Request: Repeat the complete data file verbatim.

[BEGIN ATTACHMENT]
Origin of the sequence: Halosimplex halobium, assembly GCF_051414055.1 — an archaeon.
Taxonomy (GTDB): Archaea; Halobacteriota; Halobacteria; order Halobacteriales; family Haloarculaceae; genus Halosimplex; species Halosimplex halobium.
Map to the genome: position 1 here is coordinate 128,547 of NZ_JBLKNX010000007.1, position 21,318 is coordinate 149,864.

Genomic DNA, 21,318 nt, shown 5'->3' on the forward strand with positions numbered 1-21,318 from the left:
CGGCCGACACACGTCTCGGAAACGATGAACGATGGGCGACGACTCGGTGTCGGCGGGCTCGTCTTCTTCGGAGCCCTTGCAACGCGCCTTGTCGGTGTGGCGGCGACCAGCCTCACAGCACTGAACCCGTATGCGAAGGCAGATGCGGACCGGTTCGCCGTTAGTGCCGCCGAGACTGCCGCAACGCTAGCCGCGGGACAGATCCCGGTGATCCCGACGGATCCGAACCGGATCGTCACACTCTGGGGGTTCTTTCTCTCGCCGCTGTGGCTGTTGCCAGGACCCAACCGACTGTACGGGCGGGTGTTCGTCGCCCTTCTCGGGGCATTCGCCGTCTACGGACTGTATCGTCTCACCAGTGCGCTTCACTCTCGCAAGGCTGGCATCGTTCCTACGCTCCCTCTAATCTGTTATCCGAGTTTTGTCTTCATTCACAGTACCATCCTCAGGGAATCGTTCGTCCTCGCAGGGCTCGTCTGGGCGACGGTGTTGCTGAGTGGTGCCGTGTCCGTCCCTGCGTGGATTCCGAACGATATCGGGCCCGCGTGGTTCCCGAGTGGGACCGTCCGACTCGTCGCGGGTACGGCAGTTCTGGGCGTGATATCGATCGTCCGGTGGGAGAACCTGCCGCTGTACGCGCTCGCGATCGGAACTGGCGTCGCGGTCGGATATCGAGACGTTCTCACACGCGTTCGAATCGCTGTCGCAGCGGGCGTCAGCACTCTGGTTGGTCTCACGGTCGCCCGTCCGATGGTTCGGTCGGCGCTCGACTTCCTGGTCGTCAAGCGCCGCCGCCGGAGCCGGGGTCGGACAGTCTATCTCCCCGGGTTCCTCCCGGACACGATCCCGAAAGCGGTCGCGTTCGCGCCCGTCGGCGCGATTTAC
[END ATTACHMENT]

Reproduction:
Origin of the sequence: Halosimplex halobium, assembly GCF_051414055.1 — an archaeon.
Taxonomy (GTDB): Archaea; Halobacteriota; Halobacteria; order Halobacteriales; family Haloarculaceae; genus Halosimplex; species Halosimplex halobium.
Map to the genome: position 1 here is coordinate 128,547 of NZ_JBLKNX010000007.1, position 21,318 is coordinate 149,864.

Genomic DNA, 21,318 nt, shown 5'->3' on the forward strand with positions numbered 1-21,318 from the left:
CGGCCGACACACGTCTCGGAAACGATGAACGATGGGCGACGACTCGGTGTCGGCGGGCTCGTCTTCTTCGGAGCCCTTGCAACGCGCCTTGTCGGTGTGGCGGCGACCAGCCTCACAGCACTGAACCCGTATGCGAAGGCAGATGCGGACCGGTTCGCCGTTAGTGCCGCCGAGACTGCCGCAACGCTAGCCGCGGGACAGATCCCGGTGATCCCGACGGATCCGAACCGGATCGTCACACTCTGGGGGTTCTTTCTCTCGCCGCTGTGGCTGTTGCCAGGACCCAACCGACTGTACGGGCGGGTGTTCGTCGCCCTTCTCGGGGCATTCGCCGTCTACGGACTGTATCGTCTCACCAGTGCGCTTCACTCTCGCAAGGCTGGCATCGTTCCTACGCTCCCTCTAATCTGTTATCCGAGTTTTGTCTTCATTCACAGTACCATCCTCAGGGAATCGTTCGTCCTCGCAGGGCTCGTCTGGGCGACGGTGTTGCTGAGTGGTGCCGTGTCCGTCCCTGCGTGGATTCCGAACGATATCGGGCCCGCGTGGTTCCCGAGTGGGACCGTCCGACTCGTCGCGGGTACGGCAGTTCTGGGCGTGATATCGATCGTCCGGTGGGAGAACCTGCCGCTGTACGCGCTCGCGATCGGAACTGGCGTCGCGGTCGGATATCGAGACGTTCTCACACGCGTTCGAATCGCTGTCGCAGCGGGCGTCAGCACTCTGGTTGGTCTCACGGTCGCCCGTCCGATGGTTCGGTCGGCGCTCGACTTCCTGGTCGTCAAGCGCCGCCGCCGGAGCCGGGGTCGGACAGTCTATCTCCCCGGGTTCCTCCCGGACACGATCCCGAAAGCGGTCGCGTTCGCGCCCGTCGGCGCGATTTAC